What Is A Barrier Island?
A barrier island is a ridge made of sand, found parallel to the main coast with a lagoon or a bay separating the two. A barrier island is a critically important feature on the coast as it acts as the coast’s first line of defence against storms and hurricanes and minimizes the impact and potentially lethal effects of the storms. While barrier islands are found all over the world, they are more prominent on the North American east coast and specifically around the Gulf of Mexico. Barrier islands vary in size with some islands extending over 100 miles.
Formation Of Barrier Islands
Scientists have yet to come up with a solid explanation of how the barrier islands were formed, but it is accepted that the barrier islands are formed in micro-tidal coasts where tides do not exceed two meters. There are several theories which have been fronted. One theory links the formation of barrier islands to the end of the most recent Ice Age. The theory argues that 18,000 years ago, increased global temperatures caused glaciers to melt which also caused them to recede towards the poles. The sea levels also began to rise, bringing with them sediments which were deposited on the exposed ridges along the beaches. After hundreds of years, the sediments built up and formed barrier islands.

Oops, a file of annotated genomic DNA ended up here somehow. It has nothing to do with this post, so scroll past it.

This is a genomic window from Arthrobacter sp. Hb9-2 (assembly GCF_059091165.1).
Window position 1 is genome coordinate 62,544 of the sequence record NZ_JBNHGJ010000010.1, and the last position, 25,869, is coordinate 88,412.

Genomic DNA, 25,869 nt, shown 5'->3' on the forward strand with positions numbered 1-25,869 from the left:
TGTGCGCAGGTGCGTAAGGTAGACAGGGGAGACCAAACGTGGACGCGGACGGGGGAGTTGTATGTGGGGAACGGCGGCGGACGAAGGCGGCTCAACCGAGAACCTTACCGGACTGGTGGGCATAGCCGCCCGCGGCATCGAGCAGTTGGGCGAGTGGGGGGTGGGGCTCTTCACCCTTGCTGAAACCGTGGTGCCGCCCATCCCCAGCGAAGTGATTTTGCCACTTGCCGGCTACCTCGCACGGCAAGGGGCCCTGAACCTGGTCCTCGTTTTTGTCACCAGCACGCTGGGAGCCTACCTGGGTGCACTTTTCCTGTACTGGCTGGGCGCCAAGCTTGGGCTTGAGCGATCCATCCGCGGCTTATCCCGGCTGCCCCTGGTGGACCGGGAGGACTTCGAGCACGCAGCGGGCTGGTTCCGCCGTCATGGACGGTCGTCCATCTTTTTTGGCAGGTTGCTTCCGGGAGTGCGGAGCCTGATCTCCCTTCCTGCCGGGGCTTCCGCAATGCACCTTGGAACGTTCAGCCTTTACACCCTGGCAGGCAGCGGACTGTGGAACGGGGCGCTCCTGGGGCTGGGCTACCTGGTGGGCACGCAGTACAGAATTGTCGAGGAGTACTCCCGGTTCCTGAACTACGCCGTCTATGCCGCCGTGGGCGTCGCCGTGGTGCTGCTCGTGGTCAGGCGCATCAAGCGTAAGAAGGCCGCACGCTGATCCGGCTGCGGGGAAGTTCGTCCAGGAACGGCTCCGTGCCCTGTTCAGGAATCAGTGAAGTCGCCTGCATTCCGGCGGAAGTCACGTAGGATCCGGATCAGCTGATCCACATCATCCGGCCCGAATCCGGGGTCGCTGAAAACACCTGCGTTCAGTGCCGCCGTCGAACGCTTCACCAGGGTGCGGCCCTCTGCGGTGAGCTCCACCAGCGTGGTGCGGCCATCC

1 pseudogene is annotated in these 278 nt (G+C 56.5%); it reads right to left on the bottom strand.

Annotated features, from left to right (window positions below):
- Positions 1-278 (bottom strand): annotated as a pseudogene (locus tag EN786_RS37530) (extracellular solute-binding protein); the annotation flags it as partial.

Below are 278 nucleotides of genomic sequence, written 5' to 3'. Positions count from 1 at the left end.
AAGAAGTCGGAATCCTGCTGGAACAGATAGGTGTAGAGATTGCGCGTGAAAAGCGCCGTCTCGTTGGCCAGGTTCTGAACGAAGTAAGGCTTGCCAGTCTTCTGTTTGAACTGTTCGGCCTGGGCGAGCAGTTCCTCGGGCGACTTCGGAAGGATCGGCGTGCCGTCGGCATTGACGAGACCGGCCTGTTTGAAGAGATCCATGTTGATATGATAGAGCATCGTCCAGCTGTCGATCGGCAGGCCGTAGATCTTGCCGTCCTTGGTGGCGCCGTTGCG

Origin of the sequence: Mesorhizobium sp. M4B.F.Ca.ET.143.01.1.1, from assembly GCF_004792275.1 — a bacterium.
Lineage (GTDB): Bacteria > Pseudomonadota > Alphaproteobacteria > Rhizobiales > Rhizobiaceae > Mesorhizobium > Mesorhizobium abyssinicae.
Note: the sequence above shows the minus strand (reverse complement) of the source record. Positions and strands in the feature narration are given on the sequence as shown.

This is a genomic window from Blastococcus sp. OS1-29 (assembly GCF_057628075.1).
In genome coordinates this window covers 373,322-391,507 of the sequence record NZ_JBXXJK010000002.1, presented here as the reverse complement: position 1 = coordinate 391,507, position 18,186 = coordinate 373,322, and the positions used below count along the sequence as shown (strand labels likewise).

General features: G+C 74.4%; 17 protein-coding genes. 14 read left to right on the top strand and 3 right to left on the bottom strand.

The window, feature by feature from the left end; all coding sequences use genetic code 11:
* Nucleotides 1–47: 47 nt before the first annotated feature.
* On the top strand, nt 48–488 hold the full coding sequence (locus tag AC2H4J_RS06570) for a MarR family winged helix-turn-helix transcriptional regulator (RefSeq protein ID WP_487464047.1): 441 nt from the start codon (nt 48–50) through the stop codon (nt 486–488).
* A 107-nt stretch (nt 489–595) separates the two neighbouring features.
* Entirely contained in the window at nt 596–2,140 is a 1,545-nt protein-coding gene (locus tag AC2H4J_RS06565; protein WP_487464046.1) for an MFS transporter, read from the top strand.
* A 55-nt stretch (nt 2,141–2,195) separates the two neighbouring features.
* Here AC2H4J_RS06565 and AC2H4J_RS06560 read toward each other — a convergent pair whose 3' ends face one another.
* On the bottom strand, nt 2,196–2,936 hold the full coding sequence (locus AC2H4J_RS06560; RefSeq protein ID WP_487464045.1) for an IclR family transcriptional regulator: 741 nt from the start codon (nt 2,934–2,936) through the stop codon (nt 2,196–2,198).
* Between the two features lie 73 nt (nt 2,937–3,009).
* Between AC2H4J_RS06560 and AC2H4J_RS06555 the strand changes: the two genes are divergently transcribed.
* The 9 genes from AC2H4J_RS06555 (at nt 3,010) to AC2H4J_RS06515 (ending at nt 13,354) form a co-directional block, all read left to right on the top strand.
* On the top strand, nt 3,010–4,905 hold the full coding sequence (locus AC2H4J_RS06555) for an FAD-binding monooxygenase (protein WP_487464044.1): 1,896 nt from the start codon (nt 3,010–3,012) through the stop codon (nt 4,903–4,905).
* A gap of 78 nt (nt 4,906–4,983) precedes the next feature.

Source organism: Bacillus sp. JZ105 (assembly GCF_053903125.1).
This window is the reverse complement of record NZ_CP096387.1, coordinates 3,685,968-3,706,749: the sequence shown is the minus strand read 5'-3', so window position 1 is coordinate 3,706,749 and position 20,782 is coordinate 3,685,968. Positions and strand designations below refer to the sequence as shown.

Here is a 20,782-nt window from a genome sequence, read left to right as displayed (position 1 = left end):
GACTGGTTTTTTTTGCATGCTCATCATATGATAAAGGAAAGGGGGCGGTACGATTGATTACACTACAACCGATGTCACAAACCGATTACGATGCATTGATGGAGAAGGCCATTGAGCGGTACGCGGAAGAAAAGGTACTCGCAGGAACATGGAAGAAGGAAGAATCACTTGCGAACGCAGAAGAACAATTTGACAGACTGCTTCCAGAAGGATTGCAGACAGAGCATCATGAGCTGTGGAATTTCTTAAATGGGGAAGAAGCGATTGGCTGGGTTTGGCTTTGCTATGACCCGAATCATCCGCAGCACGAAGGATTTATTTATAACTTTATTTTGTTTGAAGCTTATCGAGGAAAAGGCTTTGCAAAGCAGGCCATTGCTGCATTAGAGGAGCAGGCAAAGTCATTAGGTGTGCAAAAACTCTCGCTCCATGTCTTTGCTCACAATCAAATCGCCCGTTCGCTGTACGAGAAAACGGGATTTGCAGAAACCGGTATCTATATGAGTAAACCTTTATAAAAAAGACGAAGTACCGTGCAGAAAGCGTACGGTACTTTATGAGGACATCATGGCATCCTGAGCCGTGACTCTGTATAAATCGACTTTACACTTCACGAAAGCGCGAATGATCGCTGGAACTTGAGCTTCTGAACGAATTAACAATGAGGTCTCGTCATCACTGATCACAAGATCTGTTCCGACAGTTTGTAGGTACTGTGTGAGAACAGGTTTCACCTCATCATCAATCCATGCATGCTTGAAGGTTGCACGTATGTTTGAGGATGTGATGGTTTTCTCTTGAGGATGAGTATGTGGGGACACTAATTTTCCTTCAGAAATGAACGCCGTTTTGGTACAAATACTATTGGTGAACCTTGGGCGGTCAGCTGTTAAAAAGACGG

Components Of A Barrier Island
A barrier island is comprised of a beach, sand dunes, over-wash, and salt marshes. The beach is the part of the island which borders the open ocean and consists of the sand which is deposited by the ocean waves. The dune is the part of the island formed by sand deposited and shaped by winds. Stability of the sand dune is caused by the growth of natural vegetation or grows artificially through the construction of fences. The over-wash area of the island is also known as the barrier flat and is formed when sediments are pushed further inwards by hurricanes.
Biosphere Of Barrier Islands
The type of plant and animal species located on the barrier islands is dependent on their location on the island. The beach habitat of the barrier island is a harsh environment to sustain life due to its lack of fresh water and frequent submerging during high tides. The animals found include crabs and burrowing worms which feed on bacteria in the sand. The dune part of the island is also a hostile habitat due to its high salt content with the primary plants being bitter panicum and sea oats whose root systems help in stabilizing the dunes. The overwash habitat is home to cord grass and sawgrass.
Erosion Of Barrier Islands
Barrier islands are critical in slowing down dangerous storms from the oceans and minimizing their impacts. The islands are also popular tourist destinations due to the sandy beaches, and many hotels and resorts have been constructed on the barrier island. However, the natural process of erosion and the rapidly increasing sea levels are threatening the existence of the barrier islands. Several measures have been put in place to remedy this problem with one being beach nourishment whereby sand is dredged and deposited on the beaches. It is an expensive and temporary solution to the problem.